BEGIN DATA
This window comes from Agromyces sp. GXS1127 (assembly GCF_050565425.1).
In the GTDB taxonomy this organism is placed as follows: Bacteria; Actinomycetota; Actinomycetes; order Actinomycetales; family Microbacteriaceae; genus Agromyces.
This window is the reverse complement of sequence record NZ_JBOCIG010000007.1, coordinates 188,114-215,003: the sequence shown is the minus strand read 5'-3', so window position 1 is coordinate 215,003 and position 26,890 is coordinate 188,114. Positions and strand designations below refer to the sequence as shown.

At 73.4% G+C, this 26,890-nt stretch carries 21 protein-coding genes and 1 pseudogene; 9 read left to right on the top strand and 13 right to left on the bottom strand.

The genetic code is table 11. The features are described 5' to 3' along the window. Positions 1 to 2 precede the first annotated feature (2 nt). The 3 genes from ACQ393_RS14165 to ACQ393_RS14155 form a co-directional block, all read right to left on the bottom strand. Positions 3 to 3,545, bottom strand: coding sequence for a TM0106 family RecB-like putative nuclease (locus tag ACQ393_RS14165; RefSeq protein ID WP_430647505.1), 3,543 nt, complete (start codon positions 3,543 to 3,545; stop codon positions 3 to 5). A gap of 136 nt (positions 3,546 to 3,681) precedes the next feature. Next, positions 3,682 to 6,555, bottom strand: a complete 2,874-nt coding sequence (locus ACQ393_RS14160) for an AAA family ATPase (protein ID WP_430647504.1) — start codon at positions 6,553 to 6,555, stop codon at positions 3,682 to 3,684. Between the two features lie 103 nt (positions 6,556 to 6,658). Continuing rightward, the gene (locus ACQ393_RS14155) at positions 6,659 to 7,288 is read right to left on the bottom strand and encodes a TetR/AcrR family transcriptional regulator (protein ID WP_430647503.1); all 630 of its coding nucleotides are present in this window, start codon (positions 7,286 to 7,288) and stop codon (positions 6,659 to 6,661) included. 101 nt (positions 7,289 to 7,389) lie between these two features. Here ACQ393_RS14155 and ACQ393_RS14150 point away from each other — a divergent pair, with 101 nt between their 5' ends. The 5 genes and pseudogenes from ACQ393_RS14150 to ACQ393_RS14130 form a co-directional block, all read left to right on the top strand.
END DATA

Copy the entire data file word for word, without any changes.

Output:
This window comes from Agromyces sp. GXS1127 (assembly GCF_050565425.1).
In the GTDB taxonomy this organism is placed as follows: Bacteria; Actinomycetota; Actinomycetes; order Actinomycetales; family Microbacteriaceae; genus Agromyces.
This window is the reverse complement of sequence record NZ_JBOCIG010000007.1, coordinates 188,114-215,003: the sequence shown is the minus strand read 5'-3', so window position 1 is coordinate 215,003 and position 26,890 is coordinate 188,114. Positions and strand designations below refer to the sequence as shown.

At 73.4% G+C, this 26,890-nt stretch carries 21 protein-coding genes and 1 pseudogene; 9 read left to right on the top strand and 13 right to left on the bottom strand.

The genetic code is table 11. The features are described 5' to 3' along the window. Positions 1 to 2 precede the first annotated feature (2 nt). The 3 genes from ACQ393_RS14165 to ACQ393_RS14155 form a co-directional block, all read right to left on the bottom strand. Positions 3 to 3,545, bottom strand: coding sequence for a TM0106 family RecB-like putative nuclease (locus tag ACQ393_RS14165; RefSeq protein ID WP_430647505.1), 3,543 nt, complete (start codon positions 3,543 to 3,545; stop codon positions 3 to 5). A gap of 136 nt (positions 3,546 to 3,681) precedes the next feature. Next, positions 3,682 to 6,555, bottom strand: a complete 2,874-nt coding sequence (locus ACQ393_RS14160) for an AAA family ATPase (protein ID WP_430647504.1) — start codon at positions 6,553 to 6,555, stop codon at positions 3,682 to 3,684. Between the two features lie 103 nt (positions 6,556 to 6,658). Continuing rightward, the gene (locus ACQ393_RS14155) at positions 6,659 to 7,288 is read right to left on the bottom strand and encodes a TetR/AcrR family transcriptional regulator (protein ID WP_430647503.1); all 630 of its coding nucleotides are present in this window, start codon (positions 7,286 to 7,288) and stop codon (positions 6,659 to 6,661) included. 101 nt (positions 7,289 to 7,389) lie between these two features. Here ACQ393_RS14155 and ACQ393_RS14150 point away from each other — a divergent pair, with 101 nt between their 5' ends. The 5 genes and pseudogenes from ACQ393_RS14150 to ACQ393_RS14130 form a co-directional block, all read left to right on the top strand.